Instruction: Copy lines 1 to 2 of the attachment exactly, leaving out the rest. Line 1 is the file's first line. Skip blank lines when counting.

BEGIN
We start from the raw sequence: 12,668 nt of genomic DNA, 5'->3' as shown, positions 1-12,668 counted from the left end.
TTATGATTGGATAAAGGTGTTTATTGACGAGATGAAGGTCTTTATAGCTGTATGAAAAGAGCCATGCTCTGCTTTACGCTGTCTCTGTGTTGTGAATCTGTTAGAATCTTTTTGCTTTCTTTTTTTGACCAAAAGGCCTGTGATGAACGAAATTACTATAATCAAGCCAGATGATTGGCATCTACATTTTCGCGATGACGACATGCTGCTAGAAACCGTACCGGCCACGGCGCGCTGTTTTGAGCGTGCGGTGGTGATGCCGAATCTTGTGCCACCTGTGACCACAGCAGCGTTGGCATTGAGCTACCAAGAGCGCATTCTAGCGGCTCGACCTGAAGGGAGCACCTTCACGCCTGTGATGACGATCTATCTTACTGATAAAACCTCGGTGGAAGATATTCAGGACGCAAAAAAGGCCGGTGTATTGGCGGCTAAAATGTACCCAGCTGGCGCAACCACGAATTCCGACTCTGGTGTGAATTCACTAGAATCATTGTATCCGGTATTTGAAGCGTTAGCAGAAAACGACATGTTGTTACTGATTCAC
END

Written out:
We start from the raw sequence: 12,668 nt of genomic DNA, 5'->3' as shown, positions 1-12,668 counted from the left end.
TTATGATTGGATAAAGGTGTTTATTGACGAGATGAAGGTCTTTATAGCTGTATGAAAAGAGCCATGCTCTGCTTTACGCTGTCTCTGTGTTGTGAATCTGTTAGAATCTTTTTGCTTTCTTTTTTTGACCAAAAGGCCTGTGATGAACGAAATTACTATAATCAAGCCAGATGATTGGCATCTACATTTTCGCGATGACGACATGCTGCTAGAAACCGTACCGGCCACGGCGCGCTGTTTTGAGCGTGCGGTGGTGATGCCGAATCTTGTGCCACCTGTGACCACAGCAGCGTTGGCATTGAGCTACCAAGAGCGCATTCTAGCGGCTCGACCTGAAGGGAGCACCTTCACGCCTGTGATGACGATCTATCTTACTGATAAAACCTCGGTGGAAGATATTCAGGACGCAAAAAAGGCCGGTGTATTGGCGGCTAAAATGTACCCAGCTGGCGCAACCACGAATTCCGACTCTGGTGTGAATTCACTAGAATCATTGTATCCGGTATTTGAAGCGTTAGCAGAAAACGACATGTTGTTACTGATTCAC